How to negotiate your salary like a pro

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Are you currently applying for a new job, or gunning for a promotion at your current company? Either way now’s the time to brush up on those negotiation skills and secure the salary that you deserve.


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Does the thought of negotiating for your salary bring you out in a cold sweat? You’re not alone. Many people are scared about negotiating their salaries according to Salary.com. A recent survey revealed that only 37% of people said that they always negotiate for their salaries. 18% said that they never do it and 44% said they’ve never brought it up! And, according to Linda Babcock’s book – “Girls Don’t Ask”, only 7% of women attempt to negotiate their first salary.

This is definitely something you should learn to do though, however much it scares you. When you negotiate, you show your employer not only that you can advocate for yourself but also that you have done your homework about how much you’re worth in the labor market. You could also increase your salary by 7% which adds up to a lot over the course of your career!

Step 1: Find out how much you’re worth

Do your research and find out your market value. Rather than discussing any raise in relation to what you currently earn, flip the conversation around to talking about how much you’re worth on the labor market and focus the discussion on hard numbers.

Step 2: Formulate your arguments

Write down all of your arguments about why you think you should get the salary or raise you’re asking for. Make sure to focus on your market value and the value that you bring to your role.

Step 3: Be proactive about asking for a raise

Most people will wait until it’s performance review time to ask for a raise, but in many cases, this is too late. Your manager will likely have already worked out who to offer raises to by then. Make sure to get your request in there early. If you’ve been in your job for more than one year, taken on new responsibilities and exceeded expectations whilst doing so, then you can feel secure in asking for more money.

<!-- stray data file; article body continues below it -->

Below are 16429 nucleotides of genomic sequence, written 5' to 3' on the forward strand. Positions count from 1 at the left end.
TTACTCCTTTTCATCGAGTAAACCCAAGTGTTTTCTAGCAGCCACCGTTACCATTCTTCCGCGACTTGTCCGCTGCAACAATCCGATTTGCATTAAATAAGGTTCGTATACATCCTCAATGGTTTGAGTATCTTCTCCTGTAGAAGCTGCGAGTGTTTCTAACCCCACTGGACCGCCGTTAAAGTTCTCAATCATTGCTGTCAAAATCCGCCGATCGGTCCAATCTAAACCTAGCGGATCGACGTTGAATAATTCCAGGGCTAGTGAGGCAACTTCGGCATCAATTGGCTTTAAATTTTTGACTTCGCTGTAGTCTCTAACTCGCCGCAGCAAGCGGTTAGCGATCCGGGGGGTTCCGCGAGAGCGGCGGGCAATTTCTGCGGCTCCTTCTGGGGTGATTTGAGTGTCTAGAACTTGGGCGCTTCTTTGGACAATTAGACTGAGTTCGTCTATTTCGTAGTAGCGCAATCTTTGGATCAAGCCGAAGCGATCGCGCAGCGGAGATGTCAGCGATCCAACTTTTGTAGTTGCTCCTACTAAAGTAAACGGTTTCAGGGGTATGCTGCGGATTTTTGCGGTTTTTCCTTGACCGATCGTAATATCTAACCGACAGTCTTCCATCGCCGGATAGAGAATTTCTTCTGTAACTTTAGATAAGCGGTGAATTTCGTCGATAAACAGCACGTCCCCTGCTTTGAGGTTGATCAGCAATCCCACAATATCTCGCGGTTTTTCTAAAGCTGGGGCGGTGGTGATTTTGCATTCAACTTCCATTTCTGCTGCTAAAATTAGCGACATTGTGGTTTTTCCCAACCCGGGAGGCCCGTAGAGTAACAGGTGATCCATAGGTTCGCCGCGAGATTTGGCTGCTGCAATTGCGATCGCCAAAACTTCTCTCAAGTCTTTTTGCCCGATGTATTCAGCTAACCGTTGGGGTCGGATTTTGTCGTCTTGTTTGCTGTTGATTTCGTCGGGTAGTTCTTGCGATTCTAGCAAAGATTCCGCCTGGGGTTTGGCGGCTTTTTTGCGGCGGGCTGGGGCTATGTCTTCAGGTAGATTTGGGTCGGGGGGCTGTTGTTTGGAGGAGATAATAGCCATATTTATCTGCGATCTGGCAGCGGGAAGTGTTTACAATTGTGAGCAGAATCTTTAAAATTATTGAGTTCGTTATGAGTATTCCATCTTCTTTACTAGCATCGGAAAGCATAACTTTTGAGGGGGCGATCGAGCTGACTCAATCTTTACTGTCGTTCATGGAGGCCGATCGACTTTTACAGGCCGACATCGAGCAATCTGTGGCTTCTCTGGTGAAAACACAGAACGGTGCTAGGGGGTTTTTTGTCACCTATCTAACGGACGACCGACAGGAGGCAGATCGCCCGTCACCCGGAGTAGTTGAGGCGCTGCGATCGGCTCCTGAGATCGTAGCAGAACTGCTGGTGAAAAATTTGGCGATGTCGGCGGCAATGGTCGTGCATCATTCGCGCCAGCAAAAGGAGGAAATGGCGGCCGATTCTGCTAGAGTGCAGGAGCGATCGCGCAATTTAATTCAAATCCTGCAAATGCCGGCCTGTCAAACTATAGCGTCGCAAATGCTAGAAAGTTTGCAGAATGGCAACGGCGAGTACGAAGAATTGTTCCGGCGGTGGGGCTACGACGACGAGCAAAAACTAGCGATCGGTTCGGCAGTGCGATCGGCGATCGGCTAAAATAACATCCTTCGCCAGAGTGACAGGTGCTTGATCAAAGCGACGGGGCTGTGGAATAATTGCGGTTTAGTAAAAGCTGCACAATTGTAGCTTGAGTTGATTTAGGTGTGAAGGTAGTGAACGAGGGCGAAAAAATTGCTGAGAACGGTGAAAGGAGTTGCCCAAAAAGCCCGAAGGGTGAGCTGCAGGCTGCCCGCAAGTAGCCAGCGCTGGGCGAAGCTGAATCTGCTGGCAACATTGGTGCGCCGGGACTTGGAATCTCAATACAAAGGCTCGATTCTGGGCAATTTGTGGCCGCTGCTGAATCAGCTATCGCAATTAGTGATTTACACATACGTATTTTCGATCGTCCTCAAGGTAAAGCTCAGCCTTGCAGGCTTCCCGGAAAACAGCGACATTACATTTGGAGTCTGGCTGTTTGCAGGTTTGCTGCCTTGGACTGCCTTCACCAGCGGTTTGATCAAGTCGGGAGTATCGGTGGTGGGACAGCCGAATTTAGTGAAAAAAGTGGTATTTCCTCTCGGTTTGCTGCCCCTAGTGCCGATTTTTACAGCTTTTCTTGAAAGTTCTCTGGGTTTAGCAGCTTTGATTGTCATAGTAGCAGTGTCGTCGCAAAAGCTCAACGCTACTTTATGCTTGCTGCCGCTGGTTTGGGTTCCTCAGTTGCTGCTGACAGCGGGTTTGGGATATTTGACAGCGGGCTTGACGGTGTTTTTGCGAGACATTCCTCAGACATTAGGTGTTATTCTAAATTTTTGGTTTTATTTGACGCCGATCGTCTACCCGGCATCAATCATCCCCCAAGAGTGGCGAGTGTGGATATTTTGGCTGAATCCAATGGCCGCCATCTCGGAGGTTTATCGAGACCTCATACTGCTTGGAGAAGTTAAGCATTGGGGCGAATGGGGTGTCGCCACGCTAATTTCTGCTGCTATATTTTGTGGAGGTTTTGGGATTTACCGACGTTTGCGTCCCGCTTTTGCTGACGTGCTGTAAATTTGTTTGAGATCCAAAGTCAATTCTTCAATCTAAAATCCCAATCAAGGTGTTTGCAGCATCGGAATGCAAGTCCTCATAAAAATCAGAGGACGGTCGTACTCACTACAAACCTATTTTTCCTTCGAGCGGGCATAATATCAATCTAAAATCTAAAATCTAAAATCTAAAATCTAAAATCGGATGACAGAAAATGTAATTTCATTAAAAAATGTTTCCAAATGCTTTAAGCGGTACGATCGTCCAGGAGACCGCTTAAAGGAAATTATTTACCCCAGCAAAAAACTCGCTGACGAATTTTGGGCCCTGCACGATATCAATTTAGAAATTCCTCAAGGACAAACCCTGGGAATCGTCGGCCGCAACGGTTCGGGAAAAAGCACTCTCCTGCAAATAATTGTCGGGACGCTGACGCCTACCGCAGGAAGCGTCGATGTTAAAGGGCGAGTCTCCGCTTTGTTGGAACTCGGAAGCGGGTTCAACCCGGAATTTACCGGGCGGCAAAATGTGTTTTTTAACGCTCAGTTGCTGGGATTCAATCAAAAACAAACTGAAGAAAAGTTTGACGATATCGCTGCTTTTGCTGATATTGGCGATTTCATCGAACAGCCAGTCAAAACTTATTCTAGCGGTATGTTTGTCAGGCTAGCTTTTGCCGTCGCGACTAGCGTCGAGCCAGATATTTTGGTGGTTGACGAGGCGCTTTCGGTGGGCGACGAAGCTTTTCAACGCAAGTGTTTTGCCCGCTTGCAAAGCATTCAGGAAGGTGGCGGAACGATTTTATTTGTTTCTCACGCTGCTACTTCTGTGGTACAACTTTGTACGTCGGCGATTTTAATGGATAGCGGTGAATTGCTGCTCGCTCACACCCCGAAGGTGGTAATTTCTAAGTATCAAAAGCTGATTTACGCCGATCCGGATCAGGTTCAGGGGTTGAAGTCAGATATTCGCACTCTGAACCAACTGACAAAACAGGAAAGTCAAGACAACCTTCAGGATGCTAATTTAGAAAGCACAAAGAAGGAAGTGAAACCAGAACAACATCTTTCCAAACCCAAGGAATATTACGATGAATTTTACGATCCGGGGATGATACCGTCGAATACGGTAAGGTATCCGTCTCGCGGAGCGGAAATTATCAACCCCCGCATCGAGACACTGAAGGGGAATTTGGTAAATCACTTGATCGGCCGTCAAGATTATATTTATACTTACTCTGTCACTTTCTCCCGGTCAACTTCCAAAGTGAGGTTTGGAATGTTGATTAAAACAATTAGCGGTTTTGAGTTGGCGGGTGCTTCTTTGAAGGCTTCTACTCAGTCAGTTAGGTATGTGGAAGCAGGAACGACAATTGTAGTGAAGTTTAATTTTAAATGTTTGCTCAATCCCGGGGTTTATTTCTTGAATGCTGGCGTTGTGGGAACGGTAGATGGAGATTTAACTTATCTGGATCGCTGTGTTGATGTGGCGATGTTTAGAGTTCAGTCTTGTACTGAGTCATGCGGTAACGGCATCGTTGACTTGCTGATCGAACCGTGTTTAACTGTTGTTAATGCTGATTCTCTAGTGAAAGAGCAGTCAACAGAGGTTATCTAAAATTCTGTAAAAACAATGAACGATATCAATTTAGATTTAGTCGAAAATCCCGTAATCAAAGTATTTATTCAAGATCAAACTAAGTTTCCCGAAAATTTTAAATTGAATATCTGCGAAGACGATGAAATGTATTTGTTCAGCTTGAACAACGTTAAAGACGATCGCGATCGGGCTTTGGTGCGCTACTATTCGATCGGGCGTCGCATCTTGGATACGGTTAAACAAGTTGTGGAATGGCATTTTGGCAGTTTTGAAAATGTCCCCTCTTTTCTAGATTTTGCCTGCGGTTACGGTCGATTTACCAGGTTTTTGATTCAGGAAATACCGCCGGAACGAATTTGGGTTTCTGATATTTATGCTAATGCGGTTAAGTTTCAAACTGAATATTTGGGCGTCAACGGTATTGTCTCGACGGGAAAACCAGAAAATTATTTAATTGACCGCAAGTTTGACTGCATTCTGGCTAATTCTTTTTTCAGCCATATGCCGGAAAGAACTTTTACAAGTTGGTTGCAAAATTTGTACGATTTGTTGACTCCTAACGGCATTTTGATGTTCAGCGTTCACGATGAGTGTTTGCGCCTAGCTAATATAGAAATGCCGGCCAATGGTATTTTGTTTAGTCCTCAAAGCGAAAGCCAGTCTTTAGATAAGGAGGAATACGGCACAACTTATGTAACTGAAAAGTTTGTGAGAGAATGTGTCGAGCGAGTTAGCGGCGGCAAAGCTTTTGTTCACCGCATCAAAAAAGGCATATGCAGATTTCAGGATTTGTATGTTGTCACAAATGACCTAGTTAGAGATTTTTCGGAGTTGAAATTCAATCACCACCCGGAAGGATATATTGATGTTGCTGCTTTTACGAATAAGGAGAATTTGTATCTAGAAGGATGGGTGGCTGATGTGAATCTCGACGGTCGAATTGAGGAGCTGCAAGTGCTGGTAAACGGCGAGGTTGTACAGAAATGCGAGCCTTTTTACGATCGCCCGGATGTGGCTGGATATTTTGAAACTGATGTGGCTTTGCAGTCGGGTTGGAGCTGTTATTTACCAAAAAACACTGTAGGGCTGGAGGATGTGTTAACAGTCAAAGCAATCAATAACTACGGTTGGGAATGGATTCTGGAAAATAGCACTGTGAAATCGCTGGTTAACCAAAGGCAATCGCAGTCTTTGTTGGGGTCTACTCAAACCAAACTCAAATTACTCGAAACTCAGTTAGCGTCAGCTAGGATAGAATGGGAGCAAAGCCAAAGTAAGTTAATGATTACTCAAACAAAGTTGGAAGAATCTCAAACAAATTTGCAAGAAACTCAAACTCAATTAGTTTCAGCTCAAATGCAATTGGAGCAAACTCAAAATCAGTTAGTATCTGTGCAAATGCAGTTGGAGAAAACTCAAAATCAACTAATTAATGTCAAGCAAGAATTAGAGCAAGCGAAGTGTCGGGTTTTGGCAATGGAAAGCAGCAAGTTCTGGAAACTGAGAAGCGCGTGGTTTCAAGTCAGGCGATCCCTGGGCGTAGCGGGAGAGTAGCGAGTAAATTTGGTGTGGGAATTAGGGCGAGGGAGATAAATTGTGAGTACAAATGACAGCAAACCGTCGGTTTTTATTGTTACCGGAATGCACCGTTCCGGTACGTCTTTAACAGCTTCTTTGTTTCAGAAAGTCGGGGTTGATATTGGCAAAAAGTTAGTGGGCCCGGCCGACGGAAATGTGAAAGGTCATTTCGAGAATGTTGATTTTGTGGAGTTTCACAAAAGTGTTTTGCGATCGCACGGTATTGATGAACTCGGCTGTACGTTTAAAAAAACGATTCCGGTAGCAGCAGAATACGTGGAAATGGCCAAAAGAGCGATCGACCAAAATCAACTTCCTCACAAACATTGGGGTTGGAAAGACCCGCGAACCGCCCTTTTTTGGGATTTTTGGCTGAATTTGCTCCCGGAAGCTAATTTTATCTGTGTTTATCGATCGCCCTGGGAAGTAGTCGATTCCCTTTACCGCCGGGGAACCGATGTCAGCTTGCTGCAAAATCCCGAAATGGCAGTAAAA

Step 4: Shoot for the stars

Ask for more than you want. If you start too low then you won’t give enough room for negotiation and will likely walk out with an offer that is less than you want. It’ll be tempting to ask for a price in the middle of the range, but if you start at the upper limit of what professionals in your role are paid, then you’re more likely to come out with something much better than you currently have.

Step 5: Hold your head up

Walk in to the room with confidence. Hold your head up high and smile. Use your body language to show that you mean business. It might help to put on a different persona or pretend to be someone else. Be positive and assertive. Tell the HR manager or your boss how much you want the opportunity and how excited you are to bring your expertise to the role, but also emphasize the salary that you think is right.

Step 6: Name your price

Whatever you do, try to put your number on the table first. Doing so will mean that any discussions have to start from there. And, make sure to ask for an exact number. So, ask for $67,540 instead of $68,000 as this will make your interview partner feel like you’ve really done extensive research about how much you’re worth. Also, whilst you might want to give your interview partner a range, but this will make it seem like you’re willing to concede, so stick to one very specific and sufficiently high number and make no indication that you’re willing to go down at all.

Step 7: Walk away if you need to

Decide on a salary that is too low. You can work this out according to your own long or short term goals and also your knowledge of how much you should be able to earn in this role. Be willing to walk away if the salary offered is below this. It will be undoubtedly difficult, but you will be thankful that you didn’t settle for a salary that is less than you deserve.

Step 8: Make a counter offer

Don’t be scared of getting a no. Most negotiations don’t even start until an offer has been turned down. In this case, you can make a counteroffer that reflects the raise you were hoping to get. Or, if there are other things such as paid leave, flex time, conferences, courses etc., then ask about these too as a way to improve your offer. The most important thing is that you come out of the discussions feeling like you won something. If the offer is still too low or not satisfactory, revert to step 7 and walk away.

This article first appeared on Kununu